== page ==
This brochure provides a quick, but informative, summary of the key issues pertaining to wind energy development in Virginia and the Appalachian region. The document can serve as a start point for others preparing similar information materials for their community. Click on the link(s) at the bottom of this page to view the final layout including photos.
On Jan. 31, The Recorder newspaper printed an interview that Judge Theodore "Ted" V. Morrison Jr. gave to Anne Adams, staff writer for the paper. He was one of three commissioners on Virginia's State Corporation Commission, which recently approved Virginia's first industrial wind project in Highland County over well-organized protests from residents and landowners. Morrison has been on the SCC for 19 years ...Morrison stressed the federal production tax credits are what make commercial wind facilities attractive, but the reality is the renewable electricity utilities will never substantially change the country's need for larger power plants.
Sen. Chap Petersen’s (D-34) Clean Energy Future bill was wiped from the 2008 legislative agenda last week when the proposal calling for renewable energy sources and reductions in energy consumption was killed in the Senate Commerce and Labor Committee on a 3-12 vote. Senate Bill 446 would have required energy providers to produce 20 percent of their power through renewable resources by 2020. Petersen had touted the initiative heavily during his campaign for the Senate last year.
A bill which would have eased environmental restrictions for a controversial wind farm slated for construction in Highland County has stalled in committee. As previously reported in the Hook, Senate Bill 324, introduced by State Senator Frank Wagner (R-Virginia Beach), would have exempted all electric facilities that generate and distribute renewable energy with a capacity of no more than 50 megawatts.
State legislators may soon make life easier for a company looking to build a controversial wind farm in Highland County. A new bill in the General Assembly would exempt certain small electricity-generating facilities from state environmental regulations and requirements, so long as they operate on renewable energy. Senate bill 234, introduced by State Senator Frank Wagner (R-Virginia Beach) two weeks ago and currently being considered by the Commerce and Labor Committee, would exempt all electric facilities that generate and distribute renewable energy with a capacity of no more than 50 megawatts. ...Rick Webb, a senior scientist at UVA and nationally-recognized wind energy expert, believes that the passing of this bill is crucial to the Highland County wind farm's success and that without the bill's passage, Highland New Wind would face potentially devastating repercussions for failing to abide by the Endangered Species Act. The proposed wind farm's location is in the center of several caves that are home to two species of endangered bats: the Virginia Big-Eared bat and the Indiana bat.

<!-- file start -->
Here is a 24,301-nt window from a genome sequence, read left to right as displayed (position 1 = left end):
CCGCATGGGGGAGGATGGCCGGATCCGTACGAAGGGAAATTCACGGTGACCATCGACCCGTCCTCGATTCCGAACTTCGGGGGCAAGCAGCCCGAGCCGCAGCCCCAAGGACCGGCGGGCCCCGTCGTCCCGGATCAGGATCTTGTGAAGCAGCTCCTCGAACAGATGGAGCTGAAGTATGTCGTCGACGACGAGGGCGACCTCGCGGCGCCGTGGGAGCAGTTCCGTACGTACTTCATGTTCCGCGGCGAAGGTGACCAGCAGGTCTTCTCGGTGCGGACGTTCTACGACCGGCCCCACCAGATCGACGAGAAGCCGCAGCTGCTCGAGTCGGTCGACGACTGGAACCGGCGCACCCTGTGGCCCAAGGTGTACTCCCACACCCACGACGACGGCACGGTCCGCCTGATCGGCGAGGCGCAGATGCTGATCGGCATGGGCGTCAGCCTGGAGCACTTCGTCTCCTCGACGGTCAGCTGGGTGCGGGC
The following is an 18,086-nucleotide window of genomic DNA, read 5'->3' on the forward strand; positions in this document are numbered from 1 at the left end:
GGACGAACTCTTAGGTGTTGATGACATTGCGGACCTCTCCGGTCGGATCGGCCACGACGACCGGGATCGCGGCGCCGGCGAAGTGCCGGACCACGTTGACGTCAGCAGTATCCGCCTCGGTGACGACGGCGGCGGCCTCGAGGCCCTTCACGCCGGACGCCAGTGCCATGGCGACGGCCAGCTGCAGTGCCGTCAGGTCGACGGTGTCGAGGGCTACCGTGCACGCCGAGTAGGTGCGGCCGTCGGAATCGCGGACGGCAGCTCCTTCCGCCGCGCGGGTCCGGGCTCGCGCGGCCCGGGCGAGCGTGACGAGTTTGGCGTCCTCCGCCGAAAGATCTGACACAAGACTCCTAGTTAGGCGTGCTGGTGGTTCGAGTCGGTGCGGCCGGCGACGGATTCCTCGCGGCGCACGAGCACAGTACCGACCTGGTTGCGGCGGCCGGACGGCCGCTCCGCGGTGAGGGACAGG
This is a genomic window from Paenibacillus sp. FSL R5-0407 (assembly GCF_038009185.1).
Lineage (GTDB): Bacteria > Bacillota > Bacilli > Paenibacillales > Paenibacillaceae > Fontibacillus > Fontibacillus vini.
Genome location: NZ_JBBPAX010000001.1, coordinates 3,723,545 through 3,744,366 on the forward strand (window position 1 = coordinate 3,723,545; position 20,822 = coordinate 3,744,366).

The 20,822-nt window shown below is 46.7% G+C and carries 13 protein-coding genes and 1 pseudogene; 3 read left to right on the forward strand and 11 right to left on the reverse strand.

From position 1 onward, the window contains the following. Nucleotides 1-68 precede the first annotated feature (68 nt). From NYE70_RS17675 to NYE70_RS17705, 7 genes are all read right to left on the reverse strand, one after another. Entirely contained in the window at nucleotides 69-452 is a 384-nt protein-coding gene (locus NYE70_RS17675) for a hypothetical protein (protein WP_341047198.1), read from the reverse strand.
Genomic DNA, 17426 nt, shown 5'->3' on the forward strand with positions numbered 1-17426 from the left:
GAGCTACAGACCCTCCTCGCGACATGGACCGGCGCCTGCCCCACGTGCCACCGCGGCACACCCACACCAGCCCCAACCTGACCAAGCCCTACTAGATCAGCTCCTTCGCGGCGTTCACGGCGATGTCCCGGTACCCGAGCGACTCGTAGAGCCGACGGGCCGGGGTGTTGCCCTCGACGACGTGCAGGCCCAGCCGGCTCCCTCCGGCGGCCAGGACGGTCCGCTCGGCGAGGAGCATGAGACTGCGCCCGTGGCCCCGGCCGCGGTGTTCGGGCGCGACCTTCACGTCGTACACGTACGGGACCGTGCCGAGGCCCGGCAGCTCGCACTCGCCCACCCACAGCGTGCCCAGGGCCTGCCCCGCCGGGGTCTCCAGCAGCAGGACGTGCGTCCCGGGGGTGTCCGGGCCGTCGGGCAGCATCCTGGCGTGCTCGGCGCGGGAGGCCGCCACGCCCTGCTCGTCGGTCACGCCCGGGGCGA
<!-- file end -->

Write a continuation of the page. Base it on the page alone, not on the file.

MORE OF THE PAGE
Dominion Virginia Power, the state's largest electric utility, is looking to get greener. Actually, Dominion must get greener, mostly because of government rules in Virginia and North Carolina that at least 12 percent of the company's energy come from renewable sources by 2022. Dominion currently draws about 2 percent of its power from green energy supplies, including a large biomass facility in Pittsylvania County and a hydroelectric pumping station in the mountains of Bath County. To expand its environmental portfolio, the Richmond-based conglomerate is seeking project proposals from entrepreneurs and businesses to provide more renewable energy in the near future. ..."In order to meet one of the fastest-growing demands in the country, we need a very balanced portfolio," he said. That means investing in coal as well as renewables, energy conservation and efficiencies, and nuclear power. Dominion announced last month that it intends to seek a federal license to build a third reactor at its North Anna nuclear power plant, northwest of Richmond.
WASHINGTON - The House rejected a resolution Wednesday that would block government plans to spur construction of major new power lines in many states regardless of local opposition. The issue has been contentious in parts of the East Coast and in the Southwest, where two high priority transmission corridors for power lines were proposed. Rep. Frank Wolf, R-Va., warned colleagues that unwanted power lines could come to their district.
Imagine 3,500 wind turbines, each at least as tall as a 40-story building, lining the ridges of Virginia's mountains for about 400 miles (Shenandoah National Park is 100 miles in length). That is what would be needed, according to a U.Va. environmental scientist, to satisfy proposed legislation to make nine percent of Virginia's energy "renewable" by 2020. Rick Webb doesn't want to imagine it, nor would he allow it if it were up to him. "On-shore wind energy will do little to solve our energy problems in Virginia, but will possibly do significant harm to our environment," he said.